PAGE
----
points of intersection," they write. "The mutual dependence of corporations and society implies
that both business decisions and social policies must follow the principle of shared value"
(emphasis in original.)
"That is, choices must benefit both sides," they continue. "To
advance CSR, we must root it in a broad understanding of the interrelationship between a
corporation and society while at the same time anchoring it in the strategies and activities of
The interdependence between business and society takes two forms in
Porter and Kramer's framework: "inside-out linkages" where company operations impact society, and
"outside-in linkages" where external societal forces impact companies. The framework also
categorizes three general ways corporations intersect with society. First, "generic social issues"
where a company's operations do not significantly impact society and the issue is not material to
the company's long-term competitiveness. Second, "value chain social impacts" where a company's
normal operations significantly impact society. And third, "social dimensions of competitive
context," where social issues affect the underlying drivers of a company's competitiveness.
Porter and Kramer then divide these three categories into two primary modes. Responsive CSR
addresses "generic social impacts" through good corporate citizenship and "value chain social
impacts" by mitigating harm from negative corporate impacts on society. Strategic CSR transforms
"value chain social impacts" into activities that benefit society while simultaneously reinforcing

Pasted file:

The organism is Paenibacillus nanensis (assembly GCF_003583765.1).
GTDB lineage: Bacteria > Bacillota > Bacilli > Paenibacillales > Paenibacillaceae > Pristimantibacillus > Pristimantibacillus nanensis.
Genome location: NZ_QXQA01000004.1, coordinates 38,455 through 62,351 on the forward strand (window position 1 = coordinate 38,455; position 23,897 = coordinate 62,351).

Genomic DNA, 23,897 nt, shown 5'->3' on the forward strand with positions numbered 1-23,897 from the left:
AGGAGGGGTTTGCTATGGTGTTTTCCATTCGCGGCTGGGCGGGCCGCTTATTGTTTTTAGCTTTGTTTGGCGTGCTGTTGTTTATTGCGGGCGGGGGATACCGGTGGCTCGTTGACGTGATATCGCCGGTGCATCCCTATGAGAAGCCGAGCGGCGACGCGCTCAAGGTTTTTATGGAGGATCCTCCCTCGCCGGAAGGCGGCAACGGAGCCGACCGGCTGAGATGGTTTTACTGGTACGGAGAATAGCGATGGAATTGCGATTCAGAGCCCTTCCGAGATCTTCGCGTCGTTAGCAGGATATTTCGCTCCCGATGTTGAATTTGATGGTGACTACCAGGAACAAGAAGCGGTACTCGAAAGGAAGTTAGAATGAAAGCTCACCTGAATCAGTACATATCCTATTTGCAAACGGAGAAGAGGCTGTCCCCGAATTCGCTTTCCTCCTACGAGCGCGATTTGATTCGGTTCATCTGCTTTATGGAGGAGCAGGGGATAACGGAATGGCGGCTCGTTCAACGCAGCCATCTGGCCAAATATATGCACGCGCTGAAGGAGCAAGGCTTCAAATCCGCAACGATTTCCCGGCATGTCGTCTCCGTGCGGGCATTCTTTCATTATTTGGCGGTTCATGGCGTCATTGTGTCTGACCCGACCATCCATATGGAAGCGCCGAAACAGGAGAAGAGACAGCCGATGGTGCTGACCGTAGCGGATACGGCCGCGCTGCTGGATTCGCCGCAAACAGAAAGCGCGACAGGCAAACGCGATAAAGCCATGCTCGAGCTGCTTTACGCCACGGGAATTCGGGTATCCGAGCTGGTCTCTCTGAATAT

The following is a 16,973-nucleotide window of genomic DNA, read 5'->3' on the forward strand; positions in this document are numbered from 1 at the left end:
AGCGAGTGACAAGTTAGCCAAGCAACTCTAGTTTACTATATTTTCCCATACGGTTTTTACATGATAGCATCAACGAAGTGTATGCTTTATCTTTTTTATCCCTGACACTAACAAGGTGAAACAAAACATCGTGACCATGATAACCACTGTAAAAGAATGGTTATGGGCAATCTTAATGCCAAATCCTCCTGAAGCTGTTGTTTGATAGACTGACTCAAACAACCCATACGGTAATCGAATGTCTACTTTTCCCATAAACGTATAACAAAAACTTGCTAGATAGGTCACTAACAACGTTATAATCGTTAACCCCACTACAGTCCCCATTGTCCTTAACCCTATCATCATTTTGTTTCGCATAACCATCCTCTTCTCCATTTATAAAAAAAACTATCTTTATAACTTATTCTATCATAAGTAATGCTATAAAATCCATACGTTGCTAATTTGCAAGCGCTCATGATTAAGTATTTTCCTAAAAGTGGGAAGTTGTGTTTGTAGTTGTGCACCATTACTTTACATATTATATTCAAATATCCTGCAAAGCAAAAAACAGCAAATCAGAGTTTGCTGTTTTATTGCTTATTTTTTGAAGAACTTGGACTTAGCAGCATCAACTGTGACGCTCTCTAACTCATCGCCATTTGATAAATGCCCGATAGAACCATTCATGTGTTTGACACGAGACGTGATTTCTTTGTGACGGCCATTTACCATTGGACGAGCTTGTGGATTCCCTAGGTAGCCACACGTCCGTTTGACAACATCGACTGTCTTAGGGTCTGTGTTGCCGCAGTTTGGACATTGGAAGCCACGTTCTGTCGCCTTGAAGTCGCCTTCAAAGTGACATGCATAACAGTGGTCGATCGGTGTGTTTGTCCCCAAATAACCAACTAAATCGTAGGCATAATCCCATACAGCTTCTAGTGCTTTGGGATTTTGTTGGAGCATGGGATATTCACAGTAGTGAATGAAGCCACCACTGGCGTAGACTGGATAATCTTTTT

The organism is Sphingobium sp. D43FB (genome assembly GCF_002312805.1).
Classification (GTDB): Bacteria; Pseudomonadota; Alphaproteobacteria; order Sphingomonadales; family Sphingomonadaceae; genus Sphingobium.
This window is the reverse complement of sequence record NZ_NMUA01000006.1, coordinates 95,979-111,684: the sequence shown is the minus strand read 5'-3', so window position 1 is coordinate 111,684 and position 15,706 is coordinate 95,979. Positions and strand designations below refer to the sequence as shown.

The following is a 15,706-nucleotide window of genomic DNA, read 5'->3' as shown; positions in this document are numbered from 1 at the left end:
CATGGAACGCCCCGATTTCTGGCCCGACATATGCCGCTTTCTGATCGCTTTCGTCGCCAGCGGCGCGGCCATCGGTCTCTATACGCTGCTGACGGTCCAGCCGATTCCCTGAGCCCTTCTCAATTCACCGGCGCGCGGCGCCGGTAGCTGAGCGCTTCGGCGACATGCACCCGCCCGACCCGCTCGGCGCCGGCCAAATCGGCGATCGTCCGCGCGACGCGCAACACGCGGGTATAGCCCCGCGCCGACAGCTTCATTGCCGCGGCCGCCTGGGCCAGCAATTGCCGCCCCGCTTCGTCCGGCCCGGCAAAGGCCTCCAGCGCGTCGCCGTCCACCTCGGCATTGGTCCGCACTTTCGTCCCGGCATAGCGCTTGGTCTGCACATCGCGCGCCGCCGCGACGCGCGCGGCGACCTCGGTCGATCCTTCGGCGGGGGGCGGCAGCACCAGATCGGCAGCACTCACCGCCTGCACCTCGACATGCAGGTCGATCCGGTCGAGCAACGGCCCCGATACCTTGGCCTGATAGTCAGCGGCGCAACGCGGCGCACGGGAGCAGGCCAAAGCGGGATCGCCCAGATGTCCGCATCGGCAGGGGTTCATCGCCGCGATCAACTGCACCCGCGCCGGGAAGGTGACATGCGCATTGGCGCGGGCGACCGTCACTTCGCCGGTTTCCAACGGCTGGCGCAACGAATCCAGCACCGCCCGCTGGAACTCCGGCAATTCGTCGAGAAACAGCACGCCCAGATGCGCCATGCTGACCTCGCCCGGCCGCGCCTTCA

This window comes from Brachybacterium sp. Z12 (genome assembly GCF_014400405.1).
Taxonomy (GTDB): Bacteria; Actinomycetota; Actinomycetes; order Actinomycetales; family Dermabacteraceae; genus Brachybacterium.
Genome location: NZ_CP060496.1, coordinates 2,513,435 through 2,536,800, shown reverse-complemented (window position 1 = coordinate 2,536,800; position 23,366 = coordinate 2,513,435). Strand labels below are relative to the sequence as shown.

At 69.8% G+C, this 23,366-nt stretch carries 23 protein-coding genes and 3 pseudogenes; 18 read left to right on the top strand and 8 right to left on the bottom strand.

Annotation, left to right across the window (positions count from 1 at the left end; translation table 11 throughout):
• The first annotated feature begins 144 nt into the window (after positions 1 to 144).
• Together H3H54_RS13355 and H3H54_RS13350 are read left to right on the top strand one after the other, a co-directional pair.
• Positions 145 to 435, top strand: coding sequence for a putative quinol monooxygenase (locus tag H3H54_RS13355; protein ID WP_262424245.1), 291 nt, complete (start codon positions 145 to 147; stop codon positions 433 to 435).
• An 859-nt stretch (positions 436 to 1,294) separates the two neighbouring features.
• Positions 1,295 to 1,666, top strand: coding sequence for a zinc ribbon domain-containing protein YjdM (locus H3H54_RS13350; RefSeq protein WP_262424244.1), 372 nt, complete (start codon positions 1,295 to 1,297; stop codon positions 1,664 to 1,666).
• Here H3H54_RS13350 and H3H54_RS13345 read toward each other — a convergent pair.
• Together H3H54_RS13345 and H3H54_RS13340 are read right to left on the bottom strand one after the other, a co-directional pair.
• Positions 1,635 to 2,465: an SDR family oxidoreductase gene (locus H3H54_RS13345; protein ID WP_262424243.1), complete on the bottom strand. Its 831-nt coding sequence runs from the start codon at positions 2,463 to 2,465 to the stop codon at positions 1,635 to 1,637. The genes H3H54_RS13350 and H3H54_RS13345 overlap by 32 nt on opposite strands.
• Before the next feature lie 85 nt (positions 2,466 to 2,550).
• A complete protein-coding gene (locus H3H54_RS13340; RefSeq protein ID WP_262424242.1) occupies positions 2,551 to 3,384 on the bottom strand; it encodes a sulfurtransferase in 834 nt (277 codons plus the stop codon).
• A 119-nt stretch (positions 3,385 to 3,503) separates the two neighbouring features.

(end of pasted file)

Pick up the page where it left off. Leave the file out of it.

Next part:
corporate strategy and also advances strategic philanthropy that leverages areas of
The framework draws its strength from applying corporate strategic
thinking to both leverage positive social and environmental benefits and mitigate negative social
and environmental impacts in ways that enhance competitive advantage.
"Efforts to find
shared value in operating practices and in the social dimensions of competitive context have the
potential not only to foster economic and social development but to change the way companies and
society think about each other," Porter and Kramer state. "NGOs, governments, and companies must
stop thinking in terms of 'corporate social responsibility' and start thinking in terms of
'corporate social integration.'"
A prime example of shared value and integration is the
Ecomagination initiative GE launched in early
2005 to benefit society through environmentally beneficial products (such as compact fluorescent
light bulbs) while benefiting the company's bottom line. The initiative boosted revenue on such
products from $6.2 billion in 2004, before the initiative began, to $10.1 billion in 2005, over
halfway to the goal of $20 billion by 2010. GE CEO Jeff Immelt is delivering the keynote address
at the May 1 ceremony for the McKinsey Award, which will also feature a panel discussion on CSR and
the future of competitive advantage.